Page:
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PALEMBANG, a residency of south-east Sumatra, Dutch East Indies, facing the island of Banka, area 85,918 sq. kilometres; population (1930), 1,098,725. It extends from the mountains which flank the west coast of Sumatra and form the dividing line between it and the residency of Bencoolen, to the Straits of Banka, and except for the mountainous country in the extreme south-west, is very flat and intersected by numerous rivers, which flow eastwards to the sea, and with their many and wide mouths form marsh lands about the coast, which has also many sandbanks. The principal of these is the Musi, which has many important tributaries, and on its banks, some 5o miles from the sea, near which it divides into two main channels, is situated Palembang, the capital of the residency, also a port, and the chief commercial town in South Sumatra, population 108,145 (1,895 Europeans and Eurasians), the largest town in Sumatra. Apart from the public buildings, barracks, hotels, church, European business offices and residences, and a great mosque, which are built of stone, Palembang is a town of native houses, mostly built on piles, on account of floods, and it stretches along both sides of the river, and its inhabitants, and those of the residency are mostly Malays. The depth and width of the Musi river renders Palembang accessible to large ocean steamers, but they are able to cross the bar at its mouth only at flood tide. The port has wharves on screw piles 25o metres long, and is the terminus of the main line of the railway system of South Sumatra. At Plaju, down the river from Palembang, is the petroleum centre in Sumatra of the Royal Dutch Petroleum Company, the oil, raised at Muara Enim, near the hills in the south-west, being carried to Plaju and refined there. Palembang has a considerable trade with eastern ports in the Malay Peninsula, Siam and China, and there is also important traffic by road and river with the hinterland and regular communication with other ports. in Sumatra, and with Java. The value of its exports, in 1926, was 89,287,248 gulders and of its imports 41,775,831 gulders. This represented the total produce of the residency, for which Palem bang is the only outlet, and the principal items of export were coffee, rubber, copra, cotton, rattans, quinine and coal, from the government-owned Bukit Asim collieries, at Tandjong, not far from Muara Enim. Coffee is the chief crop grown for export, of the Robusta variety, and it is a native cultivation, as, also, are rubber and cotton. Rice is the chief food crop. A Controleur,

also an agricultural adviser, are stationed at Muara Enim, which is connected by rail and by road (with motor-car service), with Palembang, and also by motor road service with Bencoolen on the west coast, passing through Lahat, Tebingtinggi and Muaru Beliti; thus Palembang is linked up by motor with Bencoolen, and, also via Muara Enim, with Muaro Duop, in the extreme south, passing through Batu Raja. A road runs north-eastwards from Muaro Duop to Kaju Agung, and one from Batu Raja to Muaru Kuang, which then forks northwards, to join the Muara Enim-Palembang road : a loop of the Muara Enim-Bencoolen road runs southwards to Pagerkalam, on the border, which has a Controleur. The southern part of Palembang residency, mainly about the roads mentioned, is in course of development; in the northern half little has been done, communications are primitive, and, apart from Surulangun, in the north-west, Talang Betutu, north of Palembang, and Sekaju, on the Musi, in central Palem bang, each of which has a Controleur, the nature of the lands about the coast makes extensive settlement impossible.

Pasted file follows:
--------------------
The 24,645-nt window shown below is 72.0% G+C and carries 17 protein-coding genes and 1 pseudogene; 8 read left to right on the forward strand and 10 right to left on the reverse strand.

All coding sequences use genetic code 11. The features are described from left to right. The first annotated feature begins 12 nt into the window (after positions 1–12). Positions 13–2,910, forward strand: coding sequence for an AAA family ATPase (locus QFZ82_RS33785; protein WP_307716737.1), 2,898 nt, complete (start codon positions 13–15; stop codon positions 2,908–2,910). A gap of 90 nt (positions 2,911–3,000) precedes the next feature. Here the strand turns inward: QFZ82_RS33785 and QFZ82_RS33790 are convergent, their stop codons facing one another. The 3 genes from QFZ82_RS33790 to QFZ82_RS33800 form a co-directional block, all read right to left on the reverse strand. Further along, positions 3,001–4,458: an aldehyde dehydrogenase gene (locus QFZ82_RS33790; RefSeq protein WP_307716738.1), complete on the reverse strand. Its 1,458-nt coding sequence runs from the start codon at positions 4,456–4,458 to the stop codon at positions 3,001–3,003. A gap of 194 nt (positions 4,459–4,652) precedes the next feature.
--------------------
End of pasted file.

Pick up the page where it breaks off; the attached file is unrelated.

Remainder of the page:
Palembang is one of the places in the Dutch East Indies where Islam made its first appearance. Arab colonies in certain Chinese ports, disturbed by Chinese civil war, diverted their commerce to the Dutch East Indies, and Palembang was one of the spots selected for the enterprise. Little, however, is heard about Palem bang in history until in 1812 the Sultan, although he had recog nized British suzerainty (the British occupation of the Dutch East Indies), massacred many Dutch settlers. Thereupon a British force under Colonel Gillespie was landed which drove him from the capital and installed his brother in his stead, Banka and Billiton were ceded to Great Britain, and it was during the ab sence of this force in Sumatra that the Sultan of Jokjakarta en deavoured to destroy European power in Java. The cession of Banka and Billiton to the Dutch, in return for Cochin in India, because of a dispute as to whether Billiton was included in the cession, brought Palembang very prominently before Dutch notice, the more so as Sir Stamford Raffles encouraged the Sultan in his attitude of independence, and in 1825 they abolished the Palembang Sultanate and brought the country under their own rule, whilst recognizing certain chiefs. (E. E. L.)